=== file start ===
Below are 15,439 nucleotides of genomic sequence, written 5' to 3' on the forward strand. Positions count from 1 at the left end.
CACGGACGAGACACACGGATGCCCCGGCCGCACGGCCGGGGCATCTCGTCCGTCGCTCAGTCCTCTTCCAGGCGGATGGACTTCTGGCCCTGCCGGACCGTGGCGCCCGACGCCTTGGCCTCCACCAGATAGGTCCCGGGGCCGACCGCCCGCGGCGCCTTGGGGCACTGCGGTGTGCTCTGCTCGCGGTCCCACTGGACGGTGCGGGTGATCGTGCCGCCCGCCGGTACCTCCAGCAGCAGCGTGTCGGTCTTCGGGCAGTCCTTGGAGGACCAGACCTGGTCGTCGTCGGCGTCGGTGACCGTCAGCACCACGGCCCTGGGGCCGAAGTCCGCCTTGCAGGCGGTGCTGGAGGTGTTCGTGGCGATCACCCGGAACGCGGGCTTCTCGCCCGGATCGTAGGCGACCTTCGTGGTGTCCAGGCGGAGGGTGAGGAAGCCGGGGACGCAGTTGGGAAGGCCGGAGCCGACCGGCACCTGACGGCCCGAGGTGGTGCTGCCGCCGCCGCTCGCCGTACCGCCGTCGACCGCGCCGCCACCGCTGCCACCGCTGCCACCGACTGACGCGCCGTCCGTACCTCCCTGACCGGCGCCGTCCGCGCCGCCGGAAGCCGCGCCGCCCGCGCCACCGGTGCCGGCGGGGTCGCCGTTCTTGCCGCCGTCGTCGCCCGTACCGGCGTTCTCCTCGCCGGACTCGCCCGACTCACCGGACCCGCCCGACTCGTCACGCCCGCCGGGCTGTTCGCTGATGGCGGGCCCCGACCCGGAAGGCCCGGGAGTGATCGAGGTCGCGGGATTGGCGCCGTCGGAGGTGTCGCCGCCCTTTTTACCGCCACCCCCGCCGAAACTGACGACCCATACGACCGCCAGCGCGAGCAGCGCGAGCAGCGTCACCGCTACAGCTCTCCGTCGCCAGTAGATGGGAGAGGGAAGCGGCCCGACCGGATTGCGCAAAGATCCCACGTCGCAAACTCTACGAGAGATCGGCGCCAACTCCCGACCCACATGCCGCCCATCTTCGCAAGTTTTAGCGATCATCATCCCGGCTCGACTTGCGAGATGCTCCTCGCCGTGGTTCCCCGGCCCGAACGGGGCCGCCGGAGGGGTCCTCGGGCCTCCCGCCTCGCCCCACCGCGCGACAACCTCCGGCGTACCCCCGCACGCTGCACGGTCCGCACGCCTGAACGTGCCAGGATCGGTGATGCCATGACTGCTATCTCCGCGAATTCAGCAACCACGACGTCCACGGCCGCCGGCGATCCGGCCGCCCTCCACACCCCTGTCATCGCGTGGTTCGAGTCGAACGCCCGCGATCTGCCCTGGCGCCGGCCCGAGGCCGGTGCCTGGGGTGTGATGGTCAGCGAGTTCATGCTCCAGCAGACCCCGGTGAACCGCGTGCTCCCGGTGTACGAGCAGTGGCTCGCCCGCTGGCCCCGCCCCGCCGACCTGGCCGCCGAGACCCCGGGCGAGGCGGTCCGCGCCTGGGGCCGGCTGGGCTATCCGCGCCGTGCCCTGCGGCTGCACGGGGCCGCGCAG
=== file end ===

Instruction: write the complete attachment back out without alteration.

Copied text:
Below are 15,439 nucleotides of genomic sequence, written 5' to 3' on the forward strand. Positions count from 1 at the left end.
CACGGACGAGACACACGGATGCCCCGGCCGCACGGCCGGGGCATCTCGTCCGTCGCTCAGTCCTCTTCCAGGCGGATGGACTTCTGGCCCTGCCGGACCGTGGCGCCCGACGCCTTGGCCTCCACCAGATAGGTCCCGGGGCCGACCGCCCGCGGCGCCTTGGGGCACTGCGGTGTGCTCTGCTCGCGGTCCCACTGGACGGTGCGGGTGATCGTGCCGCCCGCCGGTACCTCCAGCAGCAGCGTGTCGGTCTTCGGGCAGTCCTTGGAGGACCAGACCTGGTCGTCGTCGGCGTCGGTGACCGTCAGCACCACGGCCCTGGGGCCGAAGTCCGCCTTGCAGGCGGTGCTGGAGGTGTTCGTGGCGATCACCCGGAACGCGGGCTTCTCGCCCGGATCGTAGGCGACCTTCGTGGTGTCCAGGCGGAGGGTGAGGAAGCCGGGGACGCAGTTGGGAAGGCCGGAGCCGACCGGCACCTGACGGCCCGAGGTGGTGCTGCCGCCGCCGCTCGCCGTACCGCCGTCGACCGCGCCGCCACCGCTGCCACCGCTGCCACCGACTGACGCGCCGTCCGTACCTCCCTGACCGGCGCCGTCCGCGCCGCCGGAAGCCGCGCCGCCCGCGCCACCGGTGCCGGCGGGGTCGCCGTTCTTGCCGCCGTCGTCGCCCGTACCGGCGTTCTCCTCGCCGGACTCGCCCGACTCACCGGACCCGCCCGACTCGTCACGCCCGCCGGGCTGTTCGCTGATGGCGGGCCCCGACCCGGAAGGCCCGGGAGTGATCGAGGTCGCGGGATTGGCGCCGTCGGAGGTGTCGCCGCCCTTTTTACCGCCACCCCCGCCGAAACTGACGACCCATACGACCGCCAGCGCGAGCAGCGCGAGCAGCGTCACCGCTACAGCTCTCCGTCGCCAGTAGATGGGAGAGGGAAGCGGCCCGACCGGATTGCGCAAAGATCCCACGTCGCAAACTCTACGAGAGATCGGCGCCAACTCCCGACCCACATGCCGCCCATCTTCGCAAGTTTTAGCGATCATCATCCCGGCTCGACTTGCGAGATGCTCCTCGCCGTGGTTCCCCGGCCCGAACGGGGCCGCCGGAGGGGTCCTCGGGCCTCCCGCCTCGCCCCACCGCGCGACAACCTCCGGCGTACCCCCGCACGCTGCACGGTCCGCACGCCTGAACGTGCCAGGATCGGTGATGCCATGACTGCTATCTCCGCGAATTCAGCAACCACGACGTCCACGGCCGCCGGCGATCCGGCCGCCCTCCACACCCCTGTCATCGCGTGGTTCGAGTCGAACGCCCGCGATCTGCCCTGGCGCCGGCCCGAGGCCGGTGCCTGGGGTGTGATGGTCAGCGAGTTCATGCTCCAGCAGACCCCGGTGAACCGCGTGCTCCCGGTGTACGAGCAGTGGCTCGCCCGCTGGCCCCGCCCCGCCGACCTGGCCGCCGAGACCCCGGGCGAGGCGGTCCGCGCCTGGGGCCGGCTGGGCTATCCGCGCCGTGCCCTGCGGCTGCACGGGGCCGCGCAG